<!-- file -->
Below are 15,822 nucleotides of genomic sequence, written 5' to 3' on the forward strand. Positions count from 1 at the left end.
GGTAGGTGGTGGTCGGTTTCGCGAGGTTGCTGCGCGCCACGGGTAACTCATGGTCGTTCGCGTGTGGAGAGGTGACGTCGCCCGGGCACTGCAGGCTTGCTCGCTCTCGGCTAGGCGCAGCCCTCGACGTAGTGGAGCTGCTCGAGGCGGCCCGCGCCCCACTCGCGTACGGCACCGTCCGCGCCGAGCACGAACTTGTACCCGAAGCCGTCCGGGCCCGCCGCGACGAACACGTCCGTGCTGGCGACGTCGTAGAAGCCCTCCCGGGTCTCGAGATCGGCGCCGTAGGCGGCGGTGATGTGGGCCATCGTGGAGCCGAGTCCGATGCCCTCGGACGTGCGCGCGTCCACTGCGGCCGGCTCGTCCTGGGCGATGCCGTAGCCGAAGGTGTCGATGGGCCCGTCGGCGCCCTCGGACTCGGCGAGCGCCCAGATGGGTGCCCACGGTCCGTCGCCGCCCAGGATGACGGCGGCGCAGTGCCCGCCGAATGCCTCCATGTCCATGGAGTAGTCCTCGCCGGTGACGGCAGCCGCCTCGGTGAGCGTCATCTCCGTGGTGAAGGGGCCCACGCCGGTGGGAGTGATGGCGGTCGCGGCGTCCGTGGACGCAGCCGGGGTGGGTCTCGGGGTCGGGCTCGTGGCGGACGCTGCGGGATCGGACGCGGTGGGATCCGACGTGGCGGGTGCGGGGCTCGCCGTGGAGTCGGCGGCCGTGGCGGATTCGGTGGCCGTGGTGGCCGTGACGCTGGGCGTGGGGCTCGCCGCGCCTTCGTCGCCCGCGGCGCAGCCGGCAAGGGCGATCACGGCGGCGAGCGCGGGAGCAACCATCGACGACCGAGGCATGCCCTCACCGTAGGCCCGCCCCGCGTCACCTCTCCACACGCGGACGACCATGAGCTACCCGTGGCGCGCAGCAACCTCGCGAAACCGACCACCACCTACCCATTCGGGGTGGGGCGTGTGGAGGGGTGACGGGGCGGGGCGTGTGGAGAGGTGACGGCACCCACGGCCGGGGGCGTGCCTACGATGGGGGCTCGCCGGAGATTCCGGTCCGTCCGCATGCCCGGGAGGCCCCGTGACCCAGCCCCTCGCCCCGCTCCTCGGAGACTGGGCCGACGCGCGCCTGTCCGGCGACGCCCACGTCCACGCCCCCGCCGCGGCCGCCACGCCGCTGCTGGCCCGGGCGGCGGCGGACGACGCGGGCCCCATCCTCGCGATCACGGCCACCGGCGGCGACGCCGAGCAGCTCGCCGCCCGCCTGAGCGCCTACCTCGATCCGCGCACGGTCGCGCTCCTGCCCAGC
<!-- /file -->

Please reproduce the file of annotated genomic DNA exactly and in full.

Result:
Below are 15,822 nucleotides of genomic sequence, written 5' to 3' on the forward strand. Positions count from 1 at the left end.
GGTAGGTGGTGGTCGGTTTCGCGAGGTTGCTGCGCGCCACGGGTAACTCATGGTCGTTCGCGTGTGGAGAGGTGACGTCGCCCGGGCACTGCAGGCTTGCTCGCTCTCGGCTAGGCGCAGCCCTCGACGTAGTGGAGCTGCTCGAGGCGGCCCGCGCCCCACTCGCGTACGGCACCGTCCGCGCCGAGCACGAACTTGTACCCGAAGCCGTCCGGGCCCGCCGCGACGAACACGTCCGTGCTGGCGACGTCGTAGAAGCCCTCCCGGGTCTCGAGATCGGCGCCGTAGGCGGCGGTGATGTGGGCCATCGTGGAGCCGAGTCCGATGCCCTCGGACGTGCGCGCGTCCACTGCGGCCGGCTCGTCCTGGGCGATGCCGTAGCCGAAGGTGTCGATGGGCCCGTCGGCGCCCTCGGACTCGGCGAGCGCCCAGATGGGTGCCCACGGTCCGTCGCCGCCCAGGATGACGGCGGCGCAGTGCCCGCCGAATGCCTCCATGTCCATGGAGTAGTCCTCGCCGGTGACGGCAGCCGCCTCGGTGAGCGTCATCTCCGTGGTGAAGGGGCCCACGCCGGTGGGAGTGATGGCGGTCGCGGCGTCCGTGGACGCAGCCGGGGTGGGTCTCGGGGTCGGGCTCGTGGCGGACGCTGCGGGATCGGACGCGGTGGGATCCGACGTGGCGGGTGCGGGGCTCGCCGTGGAGTCGGCGGCCGTGGCGGATTCGGTGGCCGTGGTGGCCGTGACGCTGGGCGTGGGGCTCGCCGCGCCTTCGTCGCCCGCGGCGCAGCCGGCAAGGGCGATCACGGCGGCGAGCGCGGGAGCAACCATCGACGACCGAGGCATGCCCTCACCGTAGGCCCGCCCCGCGTCACCTCTCCACACGCGGACGACCATGAGCTACCCGTGGCGCGCAGCAACCTCGCGAAACCGACCACCACCTACCCATTCGGGGTGGGGCGTGTGGAGGGGTGACGGGGCGGGGCGTGTGGAGAGGTGACGGCACCCACGGCCGGGGGCGTGCCTACGATGGGGGCTCGCCGGAGATTCCGGTCCGTCCGCATGCCCGGGAGGCCCCGTGACCCAGCCCCTCGCCCCGCTCCTCGGAGACTGGGCCGACGCGCGCCTGTCCGGCGACGCCCACGTCCACGCCCCCGCCGCGGCCGCCACGCCGCTGCTGGCCCGGGCGGCGGCGGACGACGCGGGCCCCATCCTCGCGATCACGGCCACCGGCGGCGACGCCGAGCAGCTCGCCGCCCGCCTGAGCGCCTACCTCGATCCGCGCACGGTCGCGCTCCTGCCCAGC